New lease of life for ICOs
Jamari Mohtar 

A new lease of life is in the offing for the Initial Coin Offering (ICO) market when it got a wake-up call from Singapore’s financial regulator on Nov 15 in the form of a detailed guideline on digital token offerings. This followed from the Monetary Authority of Singapore’s (MAS) announcement in August that it would consider some digital tokens as capital market-like securities.

The city-state is not the first country to make this announcement. In July, the US Securities and Exchange Commission (SEC) had ruled that some of the digital coins for sale in ICOs are actually securities and thus, subject to the agency’s regulations.

The SEC had even charged in September two companies running ICOs with defrauding investors and selling unregistered securities. The owner of the two firms, claiming his tokens were backed by real estate and diamonds, had raised US$300,000 from investors by just putting a white paper on a website.

This case has opened a can of worms because many, especially those in the cryptocurrency and block-chain technology movements, are waiting for clearer guidance from the SEC on what makes a digital token a securities token.

Then there is also a court precedent to be reckoned with, known as the Howey test. In a 1946 US Supreme Court case SEC v. Howey, securities is defined as a scheme which “involves an investment of money in a common enterprise with profits to come solely from the efforts of others”.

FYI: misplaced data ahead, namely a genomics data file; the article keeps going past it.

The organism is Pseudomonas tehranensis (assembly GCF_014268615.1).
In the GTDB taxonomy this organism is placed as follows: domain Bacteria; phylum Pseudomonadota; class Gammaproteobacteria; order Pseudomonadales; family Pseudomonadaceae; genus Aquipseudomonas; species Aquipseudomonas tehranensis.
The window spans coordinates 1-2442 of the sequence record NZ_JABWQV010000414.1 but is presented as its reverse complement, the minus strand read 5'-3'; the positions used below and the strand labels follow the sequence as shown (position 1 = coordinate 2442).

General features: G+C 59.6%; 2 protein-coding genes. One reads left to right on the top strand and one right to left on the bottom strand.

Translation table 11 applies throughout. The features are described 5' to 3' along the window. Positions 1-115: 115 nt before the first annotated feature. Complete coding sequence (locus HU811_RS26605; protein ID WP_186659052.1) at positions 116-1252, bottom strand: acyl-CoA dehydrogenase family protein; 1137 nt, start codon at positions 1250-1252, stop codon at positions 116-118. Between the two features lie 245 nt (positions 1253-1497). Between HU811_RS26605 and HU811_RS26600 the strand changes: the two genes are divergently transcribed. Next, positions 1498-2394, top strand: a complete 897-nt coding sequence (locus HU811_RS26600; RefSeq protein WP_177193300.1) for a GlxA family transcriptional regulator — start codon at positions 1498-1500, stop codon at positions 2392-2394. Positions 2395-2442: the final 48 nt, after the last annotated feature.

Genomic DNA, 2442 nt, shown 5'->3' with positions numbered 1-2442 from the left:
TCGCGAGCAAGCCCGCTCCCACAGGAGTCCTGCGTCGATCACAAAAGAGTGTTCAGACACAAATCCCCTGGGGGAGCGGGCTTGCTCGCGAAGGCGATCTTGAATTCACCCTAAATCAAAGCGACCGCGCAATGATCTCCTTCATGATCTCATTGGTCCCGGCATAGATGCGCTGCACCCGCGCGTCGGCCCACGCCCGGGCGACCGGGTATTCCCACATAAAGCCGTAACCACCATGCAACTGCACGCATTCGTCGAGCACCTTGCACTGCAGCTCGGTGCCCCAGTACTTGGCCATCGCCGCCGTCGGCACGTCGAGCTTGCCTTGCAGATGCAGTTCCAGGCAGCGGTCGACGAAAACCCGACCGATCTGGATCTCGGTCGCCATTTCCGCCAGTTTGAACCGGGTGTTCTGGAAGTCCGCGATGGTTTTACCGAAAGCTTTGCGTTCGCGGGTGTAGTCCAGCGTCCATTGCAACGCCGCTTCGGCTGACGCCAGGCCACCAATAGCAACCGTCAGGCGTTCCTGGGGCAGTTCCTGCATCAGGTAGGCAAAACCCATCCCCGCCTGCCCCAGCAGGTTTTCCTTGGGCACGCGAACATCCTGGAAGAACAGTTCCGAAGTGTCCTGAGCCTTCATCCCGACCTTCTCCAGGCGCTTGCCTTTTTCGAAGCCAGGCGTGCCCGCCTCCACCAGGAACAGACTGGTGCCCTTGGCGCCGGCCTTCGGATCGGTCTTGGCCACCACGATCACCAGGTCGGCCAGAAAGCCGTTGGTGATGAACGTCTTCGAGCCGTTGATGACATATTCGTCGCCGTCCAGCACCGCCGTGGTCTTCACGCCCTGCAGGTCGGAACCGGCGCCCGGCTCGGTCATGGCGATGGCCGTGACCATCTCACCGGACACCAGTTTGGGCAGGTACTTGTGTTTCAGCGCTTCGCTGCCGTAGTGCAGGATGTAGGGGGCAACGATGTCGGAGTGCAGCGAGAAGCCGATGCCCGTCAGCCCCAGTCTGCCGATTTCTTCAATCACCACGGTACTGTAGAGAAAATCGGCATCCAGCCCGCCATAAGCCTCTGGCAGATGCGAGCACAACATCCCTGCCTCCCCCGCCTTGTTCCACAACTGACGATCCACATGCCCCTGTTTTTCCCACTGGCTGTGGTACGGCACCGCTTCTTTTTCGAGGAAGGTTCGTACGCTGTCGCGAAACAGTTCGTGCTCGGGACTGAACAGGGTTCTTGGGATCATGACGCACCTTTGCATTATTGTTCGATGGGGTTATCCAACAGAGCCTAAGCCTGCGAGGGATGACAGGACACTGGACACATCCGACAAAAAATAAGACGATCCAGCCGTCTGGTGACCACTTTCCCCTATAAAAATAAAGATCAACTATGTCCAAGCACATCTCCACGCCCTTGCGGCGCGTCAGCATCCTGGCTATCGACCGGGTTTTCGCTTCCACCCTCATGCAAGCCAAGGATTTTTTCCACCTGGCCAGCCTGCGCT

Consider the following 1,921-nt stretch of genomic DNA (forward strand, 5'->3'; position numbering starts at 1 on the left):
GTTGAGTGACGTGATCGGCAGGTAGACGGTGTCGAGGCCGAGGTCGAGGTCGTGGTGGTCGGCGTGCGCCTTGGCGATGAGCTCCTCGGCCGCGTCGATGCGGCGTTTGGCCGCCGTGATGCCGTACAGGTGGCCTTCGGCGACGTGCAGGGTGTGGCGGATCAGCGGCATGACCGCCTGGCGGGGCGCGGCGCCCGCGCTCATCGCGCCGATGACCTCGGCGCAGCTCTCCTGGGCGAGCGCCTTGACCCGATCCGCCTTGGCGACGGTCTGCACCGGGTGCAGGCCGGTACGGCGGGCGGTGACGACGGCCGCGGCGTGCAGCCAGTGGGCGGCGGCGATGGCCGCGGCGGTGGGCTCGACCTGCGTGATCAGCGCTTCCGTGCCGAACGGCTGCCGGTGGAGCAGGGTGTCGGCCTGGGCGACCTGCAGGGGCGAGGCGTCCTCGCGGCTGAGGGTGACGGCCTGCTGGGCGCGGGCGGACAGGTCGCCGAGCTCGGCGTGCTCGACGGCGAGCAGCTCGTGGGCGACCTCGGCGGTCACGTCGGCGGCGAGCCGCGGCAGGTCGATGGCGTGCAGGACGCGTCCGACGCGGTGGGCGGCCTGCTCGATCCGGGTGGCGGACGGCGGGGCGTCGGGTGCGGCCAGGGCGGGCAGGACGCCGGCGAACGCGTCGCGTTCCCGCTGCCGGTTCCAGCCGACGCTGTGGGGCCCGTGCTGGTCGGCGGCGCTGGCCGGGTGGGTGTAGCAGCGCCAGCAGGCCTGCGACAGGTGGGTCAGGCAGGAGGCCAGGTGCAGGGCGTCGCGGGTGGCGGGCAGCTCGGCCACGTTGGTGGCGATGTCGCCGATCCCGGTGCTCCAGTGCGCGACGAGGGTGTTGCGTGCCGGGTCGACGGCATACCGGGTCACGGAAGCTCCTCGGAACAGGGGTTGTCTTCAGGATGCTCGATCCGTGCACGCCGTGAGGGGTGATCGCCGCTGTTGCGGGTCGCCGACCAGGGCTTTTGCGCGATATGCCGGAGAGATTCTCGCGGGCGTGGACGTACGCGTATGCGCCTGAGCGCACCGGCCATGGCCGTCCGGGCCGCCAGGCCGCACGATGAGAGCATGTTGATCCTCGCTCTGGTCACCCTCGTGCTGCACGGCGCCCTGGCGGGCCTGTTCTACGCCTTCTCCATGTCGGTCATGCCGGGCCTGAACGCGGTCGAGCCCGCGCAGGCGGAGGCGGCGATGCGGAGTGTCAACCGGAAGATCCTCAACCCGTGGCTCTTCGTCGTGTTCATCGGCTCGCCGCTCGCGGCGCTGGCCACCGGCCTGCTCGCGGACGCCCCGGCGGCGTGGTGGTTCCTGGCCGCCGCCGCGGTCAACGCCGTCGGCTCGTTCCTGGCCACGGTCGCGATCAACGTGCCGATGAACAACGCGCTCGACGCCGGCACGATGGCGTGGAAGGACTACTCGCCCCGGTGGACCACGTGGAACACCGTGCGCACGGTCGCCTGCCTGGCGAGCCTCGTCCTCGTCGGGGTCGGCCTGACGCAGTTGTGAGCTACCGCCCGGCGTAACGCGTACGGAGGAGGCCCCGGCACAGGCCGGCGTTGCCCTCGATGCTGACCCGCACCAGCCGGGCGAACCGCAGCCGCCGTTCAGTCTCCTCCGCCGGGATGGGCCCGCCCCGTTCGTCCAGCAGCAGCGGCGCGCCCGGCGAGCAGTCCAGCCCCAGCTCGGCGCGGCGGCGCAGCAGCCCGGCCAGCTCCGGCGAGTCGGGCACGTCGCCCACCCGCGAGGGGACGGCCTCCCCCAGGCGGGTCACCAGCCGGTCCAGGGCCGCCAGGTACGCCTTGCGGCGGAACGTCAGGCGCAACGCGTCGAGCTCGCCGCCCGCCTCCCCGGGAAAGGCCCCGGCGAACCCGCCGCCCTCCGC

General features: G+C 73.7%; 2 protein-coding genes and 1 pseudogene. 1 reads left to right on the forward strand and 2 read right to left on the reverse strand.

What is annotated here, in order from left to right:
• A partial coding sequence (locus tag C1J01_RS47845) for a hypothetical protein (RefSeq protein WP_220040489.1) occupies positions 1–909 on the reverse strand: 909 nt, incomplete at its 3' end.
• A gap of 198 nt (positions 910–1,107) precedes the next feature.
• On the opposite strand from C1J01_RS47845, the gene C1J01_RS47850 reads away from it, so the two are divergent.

This has galvanised the US legal fraternity, especially those associated with the crypto and blockchain technology movements, to come out with their own interpretations of what constitutes a token that is outside the purview of the securities laws. This, in turn, revolves around failing the Howey test for a token not to be considered as securities.

The simple agreement for future tokens (SAFT) framework engineered by a New York legal firm and firms with a vested interest to make ICOs compliant with US securities laws, for instance, argues that one way to fail the Howey test is tokens must be delivered to investors only after a functioning product or service is in place, that is, after having a utility value.

“The network and the token must be genuinely useful such that they are actually used on a functional network,” says SAFT.

Others feel this is not good enough since the tokens were issued before they have a utility or functional value.

What motivated SAFT to come out with this framework is the unlocking of a major source of liquidity (US investors) to flow into these ICOs in view of the fact several major ICOs had excluded US individuals then for fear of breaching the securities laws.

While the US was “mired” in a court precedent to come out with a detailed guideline on whether an ICO is just like an IPO (Initial Public Offering), MAS has its work cut out in being the first to announce a set of neater, clearer and seamless guidelines on ICO, thanks to the city-state’s comprehensive securities laws.

All MAS has to do is to use the existing securities laws governing its capital markets and then see whether the structure and characteristics of a token, including the rights attached to it, have some commonalities to securities under the republic’s Securities and Futures Act (SFA) and the Financial Advisers Act (FAA).